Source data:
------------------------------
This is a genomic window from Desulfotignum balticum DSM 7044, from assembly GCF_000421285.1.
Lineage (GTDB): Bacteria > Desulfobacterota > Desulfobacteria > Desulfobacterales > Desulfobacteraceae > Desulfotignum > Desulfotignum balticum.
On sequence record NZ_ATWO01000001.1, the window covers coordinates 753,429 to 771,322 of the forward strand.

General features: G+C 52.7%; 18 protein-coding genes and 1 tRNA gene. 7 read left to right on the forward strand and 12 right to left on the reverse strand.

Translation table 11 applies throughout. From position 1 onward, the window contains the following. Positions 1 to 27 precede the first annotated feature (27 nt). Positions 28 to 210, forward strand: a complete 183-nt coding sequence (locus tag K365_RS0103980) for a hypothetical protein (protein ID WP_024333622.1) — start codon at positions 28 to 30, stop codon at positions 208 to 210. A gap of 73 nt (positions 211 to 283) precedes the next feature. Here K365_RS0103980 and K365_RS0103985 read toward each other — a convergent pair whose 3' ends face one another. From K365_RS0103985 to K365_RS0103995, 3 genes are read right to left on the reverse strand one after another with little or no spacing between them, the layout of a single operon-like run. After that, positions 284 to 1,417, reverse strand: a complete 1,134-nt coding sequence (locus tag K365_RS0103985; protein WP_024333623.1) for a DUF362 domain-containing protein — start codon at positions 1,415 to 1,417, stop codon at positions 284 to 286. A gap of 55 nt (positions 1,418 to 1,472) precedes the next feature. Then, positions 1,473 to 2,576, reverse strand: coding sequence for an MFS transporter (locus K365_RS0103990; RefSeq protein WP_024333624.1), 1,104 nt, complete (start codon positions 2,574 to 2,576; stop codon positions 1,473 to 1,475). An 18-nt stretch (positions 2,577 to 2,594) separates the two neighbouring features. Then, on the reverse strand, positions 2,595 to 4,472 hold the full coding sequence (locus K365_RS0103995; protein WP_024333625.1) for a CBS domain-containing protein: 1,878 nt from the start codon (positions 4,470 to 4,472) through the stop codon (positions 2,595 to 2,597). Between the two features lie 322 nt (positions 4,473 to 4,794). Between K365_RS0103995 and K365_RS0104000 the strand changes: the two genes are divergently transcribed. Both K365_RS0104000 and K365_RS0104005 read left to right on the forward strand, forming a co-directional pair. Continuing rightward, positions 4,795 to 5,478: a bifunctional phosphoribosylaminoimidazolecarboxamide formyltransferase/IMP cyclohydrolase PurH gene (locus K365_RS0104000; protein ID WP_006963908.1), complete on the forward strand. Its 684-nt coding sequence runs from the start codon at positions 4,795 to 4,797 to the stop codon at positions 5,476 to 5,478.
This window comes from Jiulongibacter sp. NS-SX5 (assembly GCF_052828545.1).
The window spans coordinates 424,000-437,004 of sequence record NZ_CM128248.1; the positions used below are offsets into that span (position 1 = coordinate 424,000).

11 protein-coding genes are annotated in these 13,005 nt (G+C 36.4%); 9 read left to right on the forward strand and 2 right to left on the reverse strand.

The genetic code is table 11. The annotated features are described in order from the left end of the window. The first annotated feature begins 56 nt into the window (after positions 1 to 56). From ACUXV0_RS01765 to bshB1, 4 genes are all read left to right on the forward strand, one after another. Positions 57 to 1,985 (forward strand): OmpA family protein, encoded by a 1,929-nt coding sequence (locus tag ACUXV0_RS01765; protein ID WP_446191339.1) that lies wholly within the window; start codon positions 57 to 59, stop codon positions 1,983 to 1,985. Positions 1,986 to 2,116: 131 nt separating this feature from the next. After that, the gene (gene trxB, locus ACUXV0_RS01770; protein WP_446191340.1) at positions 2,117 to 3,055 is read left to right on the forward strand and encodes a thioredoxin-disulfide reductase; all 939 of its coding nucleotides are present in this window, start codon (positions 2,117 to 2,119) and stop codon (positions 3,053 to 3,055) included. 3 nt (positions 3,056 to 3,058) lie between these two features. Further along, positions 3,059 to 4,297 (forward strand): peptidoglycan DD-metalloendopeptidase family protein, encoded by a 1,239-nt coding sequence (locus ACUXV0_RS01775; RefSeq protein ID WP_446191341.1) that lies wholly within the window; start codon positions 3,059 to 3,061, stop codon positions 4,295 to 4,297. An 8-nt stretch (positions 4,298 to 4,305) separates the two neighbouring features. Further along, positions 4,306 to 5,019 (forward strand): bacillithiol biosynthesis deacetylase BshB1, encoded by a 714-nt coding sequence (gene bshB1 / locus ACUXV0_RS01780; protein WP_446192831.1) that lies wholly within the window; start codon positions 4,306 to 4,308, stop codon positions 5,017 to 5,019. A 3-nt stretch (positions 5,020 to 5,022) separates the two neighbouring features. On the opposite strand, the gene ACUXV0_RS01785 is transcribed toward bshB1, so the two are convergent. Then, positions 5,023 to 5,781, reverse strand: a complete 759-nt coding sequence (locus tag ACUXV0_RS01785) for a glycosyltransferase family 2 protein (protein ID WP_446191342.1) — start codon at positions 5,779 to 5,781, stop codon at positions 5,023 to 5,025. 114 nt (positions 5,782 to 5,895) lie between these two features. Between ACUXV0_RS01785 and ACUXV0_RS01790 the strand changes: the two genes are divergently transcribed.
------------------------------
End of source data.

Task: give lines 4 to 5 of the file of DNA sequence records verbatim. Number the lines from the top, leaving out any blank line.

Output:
General features: G+C 52.7%; 18 protein-coding genes and 1 tRNA gene. 7 read left to right on the forward strand and 12 right to left on the reverse strand.

Translation table 11 applies throughout. From position 1 onward, the window contains the following. Positions 1 to 27 precede the first annotated feature (27 nt). Positions 28 to 210, forward strand: a complete 183-nt coding sequence (locus tag K365_RS0103980) for a hypothetical protein (protein ID WP_024333622.1) — start codon at positions 28 to 30, stop codon at positions 208 to 210. A gap of 73 nt (positions 211 to 283) precedes the next feature. Here K365_RS0103980 and K365_RS0103985 read toward each other — a convergent pair whose 3' ends face one another. From K365_RS0103985 to K365_RS0103995, 3 genes are read right to left on the reverse strand one after another with little or no spacing between them, the layout of a single operon-like run. After that, positions 284 to 1,417, reverse strand: a complete 1,134-nt coding sequence (locus tag K365_RS0103985; protein WP_024333623.1) for a DUF362 domain-containing protein — start codon at positions 1,415 to 1,417, stop codon at positions 284 to 286. A gap of 55 nt (positions 1,418 to 1,472) precedes the next feature. Then, positions 1,473 to 2,576, reverse strand: coding sequence for an MFS transporter (locus K365_RS0103990; RefSeq protein WP_024333624.1), 1,104 nt, complete (start codon positions 2,574 to 2,576; stop codon positions 1,473 to 1,475). An 18-nt stretch (positions 2,577 to 2,594) separates the two neighbouring features. Then, on the reverse strand, positions 2,595 to 4,472 hold the full coding sequence (locus K365_RS0103995; protein WP_024333625.1) for a CBS domain-containing protein: 1,878 nt from the start codon (positions 4,470 to 4,472) through the stop codon (positions 2,595 to 2,597). Between the two features lie 322 nt (positions 4,473 to 4,794). Between K365_RS0103995 and K365_RS0104000 the strand changes: the two genes are divergently transcribed. Both K365_RS0104000 and K365_RS0104005 read left to right on the forward strand, forming a co-directional pair. Continuing rightward, positions 4,795 to 5,478: a bifunctional phosphoribosylaminoimidazolecarboxamide formyltransferase/IMP cyclohydrolase PurH gene (locus K365_RS0104000; protein ID WP_006963908.1), complete on the forward strand. Its 684-nt coding sequence runs from the start codon at positions 4,795 to 4,797 to the stop codon at positions 5,476 to 5,478.